|They sell roots, but they show shoots in their catalogs - asparagus.|
I could make a bundle with asparagus that pops up in thick stalks, just add water and step back. But alas, asparagus only rewards the patient.
The rubbery roots are on their way - and I have plans. Rather than tie up rows of the vegetable garden, I am going to plant them along the fence, to share space with beans and other items in the vertical garden.
I will not do all that extra digging that some books recommend. The ultimate soil mixer is the earthworm. Whatever goes on top of the soil will be pulled down to the root level, and fungi will do their part in delivering the nutrition to the roots.
Asparagus roots are heavy feeders (like corn and pumpkins) so our clay soil will be beneficial. So will mulching all summer and throughout the winter. If I run out of places to put compost, the fenceline in winter is an easy choice.
Last fall our grandson and our helper's children tore spent vines off the fence, harvesting the gourds, and put the greenery in the compost. Green is good in compost. The nitrogen in fresh greens will work with heat-loving bacterial and speed up decomposition.
Growing crops will increase the organic matter in the soil (roots and plant debris) while providing a rich source of humus from the upper parts of the plants in the compost. Alternatively, the leftover plants can be left in the garden to mulch the soil for winter. Some even plant beans late for a green manure.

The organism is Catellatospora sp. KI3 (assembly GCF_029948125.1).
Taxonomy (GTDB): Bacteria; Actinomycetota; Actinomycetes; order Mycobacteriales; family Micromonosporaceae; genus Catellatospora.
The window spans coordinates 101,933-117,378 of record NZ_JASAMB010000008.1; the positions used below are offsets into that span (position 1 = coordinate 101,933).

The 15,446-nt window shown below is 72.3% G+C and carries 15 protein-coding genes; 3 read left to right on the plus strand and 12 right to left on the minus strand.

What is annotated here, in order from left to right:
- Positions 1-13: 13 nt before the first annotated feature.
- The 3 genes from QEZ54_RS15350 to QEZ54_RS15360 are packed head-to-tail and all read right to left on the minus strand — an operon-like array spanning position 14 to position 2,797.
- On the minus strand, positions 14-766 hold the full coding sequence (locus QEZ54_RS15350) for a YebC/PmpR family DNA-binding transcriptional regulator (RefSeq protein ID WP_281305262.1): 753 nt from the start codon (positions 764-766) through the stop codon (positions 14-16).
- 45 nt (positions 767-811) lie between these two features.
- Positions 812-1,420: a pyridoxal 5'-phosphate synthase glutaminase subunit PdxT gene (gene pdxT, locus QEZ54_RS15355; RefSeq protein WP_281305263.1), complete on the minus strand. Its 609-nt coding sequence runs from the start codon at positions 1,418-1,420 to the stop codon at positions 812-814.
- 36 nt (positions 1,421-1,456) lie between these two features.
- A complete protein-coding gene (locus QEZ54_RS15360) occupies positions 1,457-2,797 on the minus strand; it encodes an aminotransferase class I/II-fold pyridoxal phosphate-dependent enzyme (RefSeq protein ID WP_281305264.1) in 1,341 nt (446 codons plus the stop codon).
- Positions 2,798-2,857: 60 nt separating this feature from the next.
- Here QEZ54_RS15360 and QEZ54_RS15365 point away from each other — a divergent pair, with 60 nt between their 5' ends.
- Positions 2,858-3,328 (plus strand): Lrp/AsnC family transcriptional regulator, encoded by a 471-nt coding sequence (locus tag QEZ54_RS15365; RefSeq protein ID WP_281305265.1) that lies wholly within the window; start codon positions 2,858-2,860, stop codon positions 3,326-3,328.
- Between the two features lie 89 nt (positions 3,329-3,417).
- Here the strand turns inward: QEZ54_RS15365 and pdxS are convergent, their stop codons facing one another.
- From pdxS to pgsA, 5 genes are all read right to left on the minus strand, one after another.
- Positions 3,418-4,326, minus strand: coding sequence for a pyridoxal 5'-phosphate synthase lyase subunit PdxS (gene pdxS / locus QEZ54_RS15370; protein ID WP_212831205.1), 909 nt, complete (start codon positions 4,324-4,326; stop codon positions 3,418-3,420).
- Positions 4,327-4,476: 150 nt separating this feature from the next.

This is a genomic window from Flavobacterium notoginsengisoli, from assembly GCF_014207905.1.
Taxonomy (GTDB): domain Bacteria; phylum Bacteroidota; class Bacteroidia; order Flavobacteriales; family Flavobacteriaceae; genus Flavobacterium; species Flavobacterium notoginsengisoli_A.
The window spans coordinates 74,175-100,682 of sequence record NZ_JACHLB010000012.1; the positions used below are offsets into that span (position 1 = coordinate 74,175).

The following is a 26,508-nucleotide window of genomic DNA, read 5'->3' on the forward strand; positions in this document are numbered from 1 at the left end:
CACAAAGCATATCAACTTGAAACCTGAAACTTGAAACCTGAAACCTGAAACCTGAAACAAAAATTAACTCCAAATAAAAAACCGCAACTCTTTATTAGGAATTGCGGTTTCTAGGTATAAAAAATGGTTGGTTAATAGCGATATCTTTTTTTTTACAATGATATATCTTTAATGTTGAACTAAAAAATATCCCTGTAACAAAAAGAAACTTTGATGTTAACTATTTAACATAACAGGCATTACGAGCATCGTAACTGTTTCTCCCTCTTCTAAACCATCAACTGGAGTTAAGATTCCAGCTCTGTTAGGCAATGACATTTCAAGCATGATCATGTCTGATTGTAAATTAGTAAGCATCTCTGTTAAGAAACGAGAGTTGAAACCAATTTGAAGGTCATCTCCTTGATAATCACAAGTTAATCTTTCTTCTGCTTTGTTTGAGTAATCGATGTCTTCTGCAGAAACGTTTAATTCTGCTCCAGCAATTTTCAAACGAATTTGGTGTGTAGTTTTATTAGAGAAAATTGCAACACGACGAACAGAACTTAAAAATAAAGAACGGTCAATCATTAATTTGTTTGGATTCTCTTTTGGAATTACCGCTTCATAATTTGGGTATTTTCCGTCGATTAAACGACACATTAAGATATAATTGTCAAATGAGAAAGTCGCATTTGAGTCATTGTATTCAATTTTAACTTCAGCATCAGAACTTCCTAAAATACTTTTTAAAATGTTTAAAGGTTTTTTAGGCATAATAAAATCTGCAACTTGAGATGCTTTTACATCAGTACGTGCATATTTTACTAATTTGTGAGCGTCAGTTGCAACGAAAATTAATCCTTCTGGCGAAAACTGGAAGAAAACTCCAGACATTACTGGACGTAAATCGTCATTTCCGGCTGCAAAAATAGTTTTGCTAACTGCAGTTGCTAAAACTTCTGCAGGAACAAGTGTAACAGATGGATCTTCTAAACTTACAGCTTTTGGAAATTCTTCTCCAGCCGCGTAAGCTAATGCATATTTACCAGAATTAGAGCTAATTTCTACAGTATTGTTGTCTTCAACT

A rototiller is not needed to grind the plants into the soil. Sell your tiller to someone who supports machines and toxins in the garden. He will be so happy.
Rain Days Ahead
I anticipated the rain and prepared the Jackson Bird Spa. Birds will be feeding and bathing in unaccustomed splendor. No one else has set up a spa, and the few feeders around favor hummingbird softdrinks, sugar water dispensers.
I am planting vines for the hummingbirds. In Phoenix I had bushes that provided them with shelter and a constant supply of orange flowers. They eat insects from flowers, not just nectar.
Rain will keep the straw bales damp for the potatoes and strawberries to be planted there.
Rain will keep the compost damp.
The soil will teem with an ocean of life, which depends on plenty of water..
Today I walked across our two yards to deliver the morning paper to our gardening neighbor. The paperboy tosses the paper on the sidewalk, so I walk over and toss it at his door. Usually I am out early. Today the sprinkling was starting, and I enjoyed the soft soil under my bare feet.